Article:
— Blackwood's Edinburgh Magazine, Volume 62, Number 385. November, 1847. • Various

... pride of empire, all the intoxication of power, all the ardour, the energy, the masterful strength and the wonderful endurance and death-scorning pluck which are the very bone and fibre and marrow of the British character are here.'—Daily Mail. ...
— The Wallypug in London • G. E. Farrow

... manners, which they catch second-hand, they are obliged to have recourse to outrageous nonsense, as if polished life consisted only of bigamists, and that ladies of fashion were in the habit of paying black mail to returned convicts. However, I shall put an end to all this. I have now got the materials, or am accumulating them daily. You hint that I give myself up too much to society. You are talking of things you do not understand. ...
— Endymion • Benjamin Disraeli

... still a cold fact and nothing more. The long letter from the bridegroom which would have made things plain had passed him on his trip across the continent and was even now lying, with other unopened mail, ...
— The Window-Gazer • Isabel Ecclestone Mackay

... made at 6 P.M. Tuesdays and Thursdays,'" gasped the little freshman. Then she glanced at the heading, "'Themes of Second Class, L to Z.' Oh, I thought of course that said United States Mail." ...
— Betty Wales, Sophomore • Margaret Warde

... stern hung a gilded shield and a crimson pennon. The heavy-armed soldiers in their Spartan mail occupied the centre of the vessel, and the sun shone full upon ...
— Pausanias, the Spartan - The Haunted and the Haunters, An Unfinished Historical Romance • Lord Lytton

... shut yourself up for some fifty hours or so in a mail-coach, that keeps wheeling along at the rate of ten miles an hour, and changes horses in half a minute, certainly, for obvious reasons, the less you eat and drink the better; and perhaps a few hundred daily drops of laudanum, or equivalent grains of ...
— The Mirror of Literature, Amusement, and Instruction. - Volume X, No. 280, Saturday, October 27, 1827. • Various

... . who of men can tell That flowers would bloom, or that green fruit would swell To melting pulp, that fish would have bright mail, The earth its dower of river, wood, and vale, The meadows runnels, runnels pebble-stones, The seed its harvest, or the lute its tones, Tones ravishment, or ravishment its sweet If human souls ...
— Pages from a Journal with Other Papers • Mark Rutherford

... isn't a mite ob certainty 'bout his 'tentions. He jist as like to go off wid a lot ob soldiers as any of de boys, only he's so mighty keerful ob you, Miss Phill; and den he's 'spectin' a letter; for de last words he say to me was, 'Take care ob de mail, Harriet.' De letter come, too. Moke didn't want to gib it up, but I 'sisted upon it. Moke is kind ob plottin' in his temper. He thought Mass'r Richard would gib him a ...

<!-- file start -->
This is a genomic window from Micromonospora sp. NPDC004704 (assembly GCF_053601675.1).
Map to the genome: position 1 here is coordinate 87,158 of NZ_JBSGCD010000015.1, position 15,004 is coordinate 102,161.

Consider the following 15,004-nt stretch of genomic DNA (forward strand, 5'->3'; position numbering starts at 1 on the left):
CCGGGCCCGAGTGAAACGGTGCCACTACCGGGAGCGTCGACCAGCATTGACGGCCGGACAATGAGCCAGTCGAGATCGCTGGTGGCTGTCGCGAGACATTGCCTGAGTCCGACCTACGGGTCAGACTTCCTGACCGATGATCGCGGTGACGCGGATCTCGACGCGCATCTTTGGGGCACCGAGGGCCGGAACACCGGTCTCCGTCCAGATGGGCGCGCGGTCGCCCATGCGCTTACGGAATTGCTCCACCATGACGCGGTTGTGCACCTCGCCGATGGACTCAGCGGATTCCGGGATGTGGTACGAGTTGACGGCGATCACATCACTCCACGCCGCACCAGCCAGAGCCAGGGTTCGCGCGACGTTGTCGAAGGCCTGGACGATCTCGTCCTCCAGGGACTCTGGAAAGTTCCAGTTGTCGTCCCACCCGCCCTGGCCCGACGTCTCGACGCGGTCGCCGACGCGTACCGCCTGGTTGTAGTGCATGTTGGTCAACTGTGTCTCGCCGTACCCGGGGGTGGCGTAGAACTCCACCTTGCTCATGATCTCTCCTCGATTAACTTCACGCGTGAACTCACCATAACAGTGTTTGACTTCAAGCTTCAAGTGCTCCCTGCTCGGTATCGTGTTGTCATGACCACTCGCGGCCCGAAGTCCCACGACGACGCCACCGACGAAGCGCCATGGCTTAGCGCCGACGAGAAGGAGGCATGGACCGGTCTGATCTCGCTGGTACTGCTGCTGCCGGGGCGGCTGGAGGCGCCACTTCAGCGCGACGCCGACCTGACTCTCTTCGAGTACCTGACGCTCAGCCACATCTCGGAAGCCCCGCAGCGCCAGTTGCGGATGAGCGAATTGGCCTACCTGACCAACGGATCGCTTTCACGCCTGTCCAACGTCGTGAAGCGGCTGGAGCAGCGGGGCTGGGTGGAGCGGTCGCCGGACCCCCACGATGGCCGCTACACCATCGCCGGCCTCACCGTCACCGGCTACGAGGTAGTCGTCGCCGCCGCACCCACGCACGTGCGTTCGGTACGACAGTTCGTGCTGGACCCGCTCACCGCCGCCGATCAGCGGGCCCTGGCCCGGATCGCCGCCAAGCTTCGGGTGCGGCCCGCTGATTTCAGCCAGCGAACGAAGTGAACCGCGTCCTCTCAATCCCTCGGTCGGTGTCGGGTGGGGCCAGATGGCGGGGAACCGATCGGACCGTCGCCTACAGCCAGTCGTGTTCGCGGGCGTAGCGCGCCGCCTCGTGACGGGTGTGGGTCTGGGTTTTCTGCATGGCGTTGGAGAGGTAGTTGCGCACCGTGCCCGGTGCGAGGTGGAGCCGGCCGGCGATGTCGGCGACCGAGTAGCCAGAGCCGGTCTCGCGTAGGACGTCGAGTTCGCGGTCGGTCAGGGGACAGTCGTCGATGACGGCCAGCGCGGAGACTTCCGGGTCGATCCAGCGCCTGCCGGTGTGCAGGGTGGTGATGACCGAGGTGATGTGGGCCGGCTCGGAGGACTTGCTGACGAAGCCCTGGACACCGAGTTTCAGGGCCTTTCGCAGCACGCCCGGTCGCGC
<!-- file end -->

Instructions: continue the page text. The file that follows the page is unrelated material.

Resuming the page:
— The Hallam Succession • Amelia Edith Barr

... Quarter past six. Time to be getting down to the depot and the post office. At least a dozen male citizens of East Harniss were thinking that very thing at that very moment. It was a community habit of long standing to see the train come in and go after the mail. The facts that the train bore no passengers in whom you were intimately interested, and that you expected no mail made little difference. If you were a man of thirty or older, you went to the depot or the "club," just as your wife or sisters went to the sewing circle, for sociability ...
— The Depot Master • Joseph C. Lincoln

... myself, but am obliged to write to you this brief and unsatisfactory account of what I have heard, in order to save the post, which is just being closed. You shall hear from me again, of course, by the next mail.—I remain, my dear sir, in much anxiety, your most obedient ...
— Saved by the Lifeboat • R.M. Ballantyne

... Confederate mail carrying, spy promoting, blockade promoting, recruiting for Confederate service, were being engineered right from among these prisoners. I "under-grounded" it all. Through this channel I enlisted for the ...
— Between the Lines - Secret Service Stories Told Fifty Years After • Henry Bascom Smith

... into the room, but on the doorstep he halted, because his beautiful mother sat at a table. In her hand she held a long letter ready for the mail, and she cried. Oh, how bitterly she cried! She was cheered up when he ran to her and began to hug and kiss her; she returned his kisses but did not stop crying. "Why do you cry so much, my mother?" he said sadly. "What ...
— The Three Comrades • Kristina Roy

... mail which brought your letter this morning brought me also a letter from a leading semi-military man, whom I know by name, but not personally. It is so fine and timely that I venture to inclose a copy for your perusal. Why would not you, and perhaps Dr. Andrew D. White, who—is ...
— The New York Times Current History of the European War, Vol. 1, January 9, 1915 - What Americans Say to Europe • Various

... the sixth of September I found in my mail at the office an envelope addressed in a ...